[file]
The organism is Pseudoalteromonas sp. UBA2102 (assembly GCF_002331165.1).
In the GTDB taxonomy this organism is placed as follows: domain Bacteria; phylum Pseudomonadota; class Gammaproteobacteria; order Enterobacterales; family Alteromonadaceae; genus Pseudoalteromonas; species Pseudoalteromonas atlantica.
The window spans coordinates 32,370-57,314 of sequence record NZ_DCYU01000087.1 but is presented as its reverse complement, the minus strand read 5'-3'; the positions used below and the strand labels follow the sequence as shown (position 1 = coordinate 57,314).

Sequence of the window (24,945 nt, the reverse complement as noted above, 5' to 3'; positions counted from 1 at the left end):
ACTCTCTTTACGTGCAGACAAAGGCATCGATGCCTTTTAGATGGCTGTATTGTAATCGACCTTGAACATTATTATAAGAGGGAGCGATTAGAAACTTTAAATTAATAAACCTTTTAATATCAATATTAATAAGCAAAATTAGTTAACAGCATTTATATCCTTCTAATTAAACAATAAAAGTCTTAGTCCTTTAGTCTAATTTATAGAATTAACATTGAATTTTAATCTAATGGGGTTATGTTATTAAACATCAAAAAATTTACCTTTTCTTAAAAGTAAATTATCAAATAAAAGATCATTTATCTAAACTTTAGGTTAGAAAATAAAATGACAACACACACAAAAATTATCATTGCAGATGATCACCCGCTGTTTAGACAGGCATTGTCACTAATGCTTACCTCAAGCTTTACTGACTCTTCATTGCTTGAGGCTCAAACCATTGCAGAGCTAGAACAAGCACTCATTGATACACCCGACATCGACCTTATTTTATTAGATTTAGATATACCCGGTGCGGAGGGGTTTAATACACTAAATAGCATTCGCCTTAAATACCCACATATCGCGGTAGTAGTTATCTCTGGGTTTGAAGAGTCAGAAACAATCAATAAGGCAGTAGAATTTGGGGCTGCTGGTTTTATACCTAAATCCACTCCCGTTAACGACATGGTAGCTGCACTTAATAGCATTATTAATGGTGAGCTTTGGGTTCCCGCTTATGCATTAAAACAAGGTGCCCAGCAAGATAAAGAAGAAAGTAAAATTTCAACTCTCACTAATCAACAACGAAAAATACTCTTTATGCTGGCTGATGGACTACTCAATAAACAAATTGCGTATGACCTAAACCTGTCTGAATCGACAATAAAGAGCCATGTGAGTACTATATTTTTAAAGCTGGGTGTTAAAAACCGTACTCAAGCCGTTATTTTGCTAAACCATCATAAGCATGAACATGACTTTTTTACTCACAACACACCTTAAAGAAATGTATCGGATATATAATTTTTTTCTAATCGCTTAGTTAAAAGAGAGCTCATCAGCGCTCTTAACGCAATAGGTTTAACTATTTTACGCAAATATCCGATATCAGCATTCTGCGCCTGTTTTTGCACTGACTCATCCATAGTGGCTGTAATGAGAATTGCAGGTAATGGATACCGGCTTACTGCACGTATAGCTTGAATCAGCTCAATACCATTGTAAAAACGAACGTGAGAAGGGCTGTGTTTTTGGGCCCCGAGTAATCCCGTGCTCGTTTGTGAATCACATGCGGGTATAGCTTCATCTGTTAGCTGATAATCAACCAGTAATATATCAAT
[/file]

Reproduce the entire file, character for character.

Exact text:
The organism is Pseudoalteromonas sp. UBA2102 (assembly GCF_002331165.1).
In the GTDB taxonomy this organism is placed as follows: domain Bacteria; phylum Pseudomonadota; class Gammaproteobacteria; order Enterobacterales; family Alteromonadaceae; genus Pseudoalteromonas; species Pseudoalteromonas atlantica.
The window spans coordinates 32,370-57,314 of sequence record NZ_DCYU01000087.1 but is presented as its reverse complement, the minus strand read 5'-3'; the positions used below and the strand labels follow the sequence as shown (position 1 = coordinate 57,314).

Sequence of the window (24,945 nt, the reverse complement as noted above, 5' to 3'; positions counted from 1 at the left end):
ACTCTCTTTACGTGCAGACAAAGGCATCGATGCCTTTTAGATGGCTGTATTGTAATCGACCTTGAACATTATTATAAGAGGGAGCGATTAGAAACTTTAAATTAATAAACCTTTTAATATCAATATTAATAAGCAAAATTAGTTAACAGCATTTATATCCTTCTAATTAAACAATAAAAGTCTTAGTCCTTTAGTCTAATTTATAGAATTAACATTGAATTTTAATCTAATGGGGTTATGTTATTAAACATCAAAAAATTTACCTTTTCTTAAAAGTAAATTATCAAATAAAAGATCATTTATCTAAACTTTAGGTTAGAAAATAAAATGACAACACACACAAAAATTATCATTGCAGATGATCACCCGCTGTTTAGACAGGCATTGTCACTAATGCTTACCTCAAGCTTTACTGACTCTTCATTGCTTGAGGCTCAAACCATTGCAGAGCTAGAACAAGCACTCATTGATACACCCGACATCGACCTTATTTTATTAGATTTAGATATACCCGGTGCGGAGGGGTTTAATACACTAAATAGCATTCGCCTTAAATACCCACATATCGCGGTAGTAGTTATCTCTGGGTTTGAAGAGTCAGAAACAATCAATAAGGCAGTAGAATTTGGGGCTGCTGGTTTTATACCTAAATCCACTCCCGTTAACGACATGGTAGCTGCACTTAATAGCATTATTAATGGTGAGCTTTGGGTTCCCGCTTATGCATTAAAACAAGGTGCCCAGCAAGATAAAGAAGAAAGTAAAATTTCAACTCTCACTAATCAACAACGAAAAATACTCTTTATGCTGGCTGATGGACTACTCAATAAACAAATTGCGTATGACCTAAACCTGTCTGAATCGACAATAAAGAGCCATGTGAGTACTATATTTTTAAAGCTGGGTGTTAAAAACCGTACTCAAGCCGTTATTTTGCTAAACCATCATAAGCATGAACATGACTTTTTTACTCACAACACACCTTAAAGAAATGTATCGGATATATAATTTTTTTCTAATCGCTTAGTTAAAAGAGAGCTCATCAGCGCTCTTAACGCAATAGGTTTAACTATTTTACGCAAATATCCGATATCAGCATTCTGCGCCTGTTTTTGCACTGACTCATCCATAGTGGCTGTAATGAGAATTGCAGGTAATGGATACCGGCTTACTGCACGTATAGCTTGAATCAGCTCAATACCATTGTAAAAACGAACGTGAGAAGGGCTGTGTTTTTGGGCCCCGAGTAATCCCGTGCTCGTTTGTGAATCACATGCGGGTATAGCTTCATCTGTTAGCTGATAATCAACCAGTAATATATCAAT